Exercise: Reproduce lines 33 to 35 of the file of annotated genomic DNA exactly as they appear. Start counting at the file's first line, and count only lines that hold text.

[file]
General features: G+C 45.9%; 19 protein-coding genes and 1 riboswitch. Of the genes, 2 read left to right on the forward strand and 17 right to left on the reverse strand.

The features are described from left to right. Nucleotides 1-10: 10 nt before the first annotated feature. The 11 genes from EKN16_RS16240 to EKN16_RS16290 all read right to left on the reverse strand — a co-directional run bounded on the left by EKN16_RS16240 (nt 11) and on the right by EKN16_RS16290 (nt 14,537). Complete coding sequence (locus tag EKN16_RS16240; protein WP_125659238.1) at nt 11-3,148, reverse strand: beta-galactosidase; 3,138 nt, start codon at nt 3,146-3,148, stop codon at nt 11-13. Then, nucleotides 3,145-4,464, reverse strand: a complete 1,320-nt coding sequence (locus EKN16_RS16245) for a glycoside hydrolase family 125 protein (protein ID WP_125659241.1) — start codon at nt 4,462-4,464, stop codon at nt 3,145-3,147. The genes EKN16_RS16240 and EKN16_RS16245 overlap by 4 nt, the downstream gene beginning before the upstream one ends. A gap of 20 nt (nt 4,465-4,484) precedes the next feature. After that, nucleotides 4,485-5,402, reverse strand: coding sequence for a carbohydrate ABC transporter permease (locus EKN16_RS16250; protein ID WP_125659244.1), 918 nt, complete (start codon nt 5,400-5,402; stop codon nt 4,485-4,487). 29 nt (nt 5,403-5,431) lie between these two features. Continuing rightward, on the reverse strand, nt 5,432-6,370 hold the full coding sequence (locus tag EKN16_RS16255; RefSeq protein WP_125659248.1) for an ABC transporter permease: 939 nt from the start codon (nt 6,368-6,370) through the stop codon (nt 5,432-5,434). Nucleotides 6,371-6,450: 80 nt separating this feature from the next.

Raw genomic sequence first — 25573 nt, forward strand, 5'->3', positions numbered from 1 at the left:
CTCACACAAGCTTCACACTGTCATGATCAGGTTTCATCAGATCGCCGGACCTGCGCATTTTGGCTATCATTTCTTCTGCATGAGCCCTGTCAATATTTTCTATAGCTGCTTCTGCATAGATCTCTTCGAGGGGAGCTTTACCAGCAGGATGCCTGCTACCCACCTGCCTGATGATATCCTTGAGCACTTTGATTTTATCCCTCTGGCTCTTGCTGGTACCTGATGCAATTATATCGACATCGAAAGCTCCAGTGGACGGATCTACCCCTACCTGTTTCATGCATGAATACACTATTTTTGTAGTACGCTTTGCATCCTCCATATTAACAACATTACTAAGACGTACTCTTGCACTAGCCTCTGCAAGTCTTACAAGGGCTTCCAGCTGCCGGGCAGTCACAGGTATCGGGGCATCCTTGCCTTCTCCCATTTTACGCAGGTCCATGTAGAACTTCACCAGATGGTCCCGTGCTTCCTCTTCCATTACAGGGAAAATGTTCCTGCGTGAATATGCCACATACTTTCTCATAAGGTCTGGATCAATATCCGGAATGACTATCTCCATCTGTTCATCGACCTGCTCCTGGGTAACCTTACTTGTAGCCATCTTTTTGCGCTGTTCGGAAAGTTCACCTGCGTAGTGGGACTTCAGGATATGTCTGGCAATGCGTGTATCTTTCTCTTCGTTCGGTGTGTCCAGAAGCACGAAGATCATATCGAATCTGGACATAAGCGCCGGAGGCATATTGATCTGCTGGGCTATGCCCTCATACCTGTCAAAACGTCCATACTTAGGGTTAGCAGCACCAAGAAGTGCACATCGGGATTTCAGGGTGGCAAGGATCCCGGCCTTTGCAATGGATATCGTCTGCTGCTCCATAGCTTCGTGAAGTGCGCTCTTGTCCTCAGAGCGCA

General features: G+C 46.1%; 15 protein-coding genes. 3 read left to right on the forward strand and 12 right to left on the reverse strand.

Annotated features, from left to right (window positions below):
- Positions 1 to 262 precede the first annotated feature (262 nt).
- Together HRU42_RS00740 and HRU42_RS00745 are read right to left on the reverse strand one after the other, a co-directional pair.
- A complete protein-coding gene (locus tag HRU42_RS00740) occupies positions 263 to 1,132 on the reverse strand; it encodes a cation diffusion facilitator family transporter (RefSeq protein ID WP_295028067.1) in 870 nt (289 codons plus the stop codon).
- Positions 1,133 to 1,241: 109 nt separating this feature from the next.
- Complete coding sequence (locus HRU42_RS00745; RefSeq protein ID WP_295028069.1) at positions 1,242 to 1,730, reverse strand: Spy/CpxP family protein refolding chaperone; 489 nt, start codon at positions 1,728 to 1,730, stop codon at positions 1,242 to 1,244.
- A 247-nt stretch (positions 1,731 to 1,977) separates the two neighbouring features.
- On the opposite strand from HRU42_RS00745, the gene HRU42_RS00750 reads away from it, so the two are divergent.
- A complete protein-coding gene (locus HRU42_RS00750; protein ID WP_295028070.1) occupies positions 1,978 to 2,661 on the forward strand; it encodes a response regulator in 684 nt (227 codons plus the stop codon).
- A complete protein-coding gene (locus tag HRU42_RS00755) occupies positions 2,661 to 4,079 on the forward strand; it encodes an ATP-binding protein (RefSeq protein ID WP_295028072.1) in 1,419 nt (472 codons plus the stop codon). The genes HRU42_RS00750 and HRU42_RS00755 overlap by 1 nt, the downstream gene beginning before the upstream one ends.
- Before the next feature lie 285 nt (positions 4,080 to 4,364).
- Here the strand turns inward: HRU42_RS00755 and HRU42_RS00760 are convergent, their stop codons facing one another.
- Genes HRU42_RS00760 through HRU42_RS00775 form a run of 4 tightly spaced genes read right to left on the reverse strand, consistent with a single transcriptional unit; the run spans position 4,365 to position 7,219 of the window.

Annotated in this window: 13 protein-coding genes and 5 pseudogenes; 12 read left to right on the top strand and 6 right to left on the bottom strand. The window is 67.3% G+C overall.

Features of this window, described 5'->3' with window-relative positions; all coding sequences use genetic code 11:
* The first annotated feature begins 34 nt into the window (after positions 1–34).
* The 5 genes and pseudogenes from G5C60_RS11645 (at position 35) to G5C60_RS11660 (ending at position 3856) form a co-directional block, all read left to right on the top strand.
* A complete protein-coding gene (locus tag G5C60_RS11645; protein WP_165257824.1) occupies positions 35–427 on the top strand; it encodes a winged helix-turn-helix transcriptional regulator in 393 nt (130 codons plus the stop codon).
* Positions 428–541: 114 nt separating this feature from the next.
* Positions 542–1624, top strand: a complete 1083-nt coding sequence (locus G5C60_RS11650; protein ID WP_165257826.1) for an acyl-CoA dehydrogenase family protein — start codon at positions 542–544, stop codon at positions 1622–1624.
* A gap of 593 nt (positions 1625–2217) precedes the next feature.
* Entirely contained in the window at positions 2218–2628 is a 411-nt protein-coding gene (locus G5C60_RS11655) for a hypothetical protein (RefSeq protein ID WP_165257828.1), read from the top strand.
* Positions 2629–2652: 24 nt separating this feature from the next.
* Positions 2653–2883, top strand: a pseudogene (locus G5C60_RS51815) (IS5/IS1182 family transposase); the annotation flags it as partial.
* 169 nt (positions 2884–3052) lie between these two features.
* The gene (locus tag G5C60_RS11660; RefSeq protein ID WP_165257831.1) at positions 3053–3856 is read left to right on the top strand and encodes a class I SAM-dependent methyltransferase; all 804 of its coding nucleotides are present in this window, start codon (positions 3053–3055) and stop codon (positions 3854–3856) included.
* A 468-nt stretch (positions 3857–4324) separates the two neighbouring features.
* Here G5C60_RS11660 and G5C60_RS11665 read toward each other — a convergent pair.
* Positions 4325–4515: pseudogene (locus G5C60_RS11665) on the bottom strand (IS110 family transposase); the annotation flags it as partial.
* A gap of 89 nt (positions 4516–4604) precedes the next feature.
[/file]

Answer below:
* Here G5C60_RS11660 and G5C60_RS11665 read toward each other — a convergent pair.
* Positions 4325–4515: pseudogene (locus G5C60_RS11665) on the bottom strand (IS110 family transposase); the annotation flags it as partial.
* A gap of 89 nt (positions 4516–4604) precedes the next feature.